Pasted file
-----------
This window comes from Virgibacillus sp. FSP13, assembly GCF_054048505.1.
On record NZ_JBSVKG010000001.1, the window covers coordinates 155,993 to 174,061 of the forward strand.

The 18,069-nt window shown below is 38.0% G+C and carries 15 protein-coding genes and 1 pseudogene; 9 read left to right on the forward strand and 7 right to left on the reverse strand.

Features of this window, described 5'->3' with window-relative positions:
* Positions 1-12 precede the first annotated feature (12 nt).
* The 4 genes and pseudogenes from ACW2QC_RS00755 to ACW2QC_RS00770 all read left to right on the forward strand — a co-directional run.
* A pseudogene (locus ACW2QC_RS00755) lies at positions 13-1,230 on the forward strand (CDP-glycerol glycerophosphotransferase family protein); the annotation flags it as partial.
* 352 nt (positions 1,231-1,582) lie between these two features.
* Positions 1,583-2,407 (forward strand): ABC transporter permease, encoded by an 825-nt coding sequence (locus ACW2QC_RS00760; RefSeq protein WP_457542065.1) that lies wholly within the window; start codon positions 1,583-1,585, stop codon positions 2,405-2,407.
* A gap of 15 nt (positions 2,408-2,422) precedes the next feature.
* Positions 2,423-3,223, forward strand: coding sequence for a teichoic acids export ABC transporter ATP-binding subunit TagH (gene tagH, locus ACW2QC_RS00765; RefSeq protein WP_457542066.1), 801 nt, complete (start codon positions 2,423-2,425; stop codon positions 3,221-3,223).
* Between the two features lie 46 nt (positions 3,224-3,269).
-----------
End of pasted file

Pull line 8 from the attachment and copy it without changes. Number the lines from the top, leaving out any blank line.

* 352 nt (positions 1,231-1,582) lie between these two features.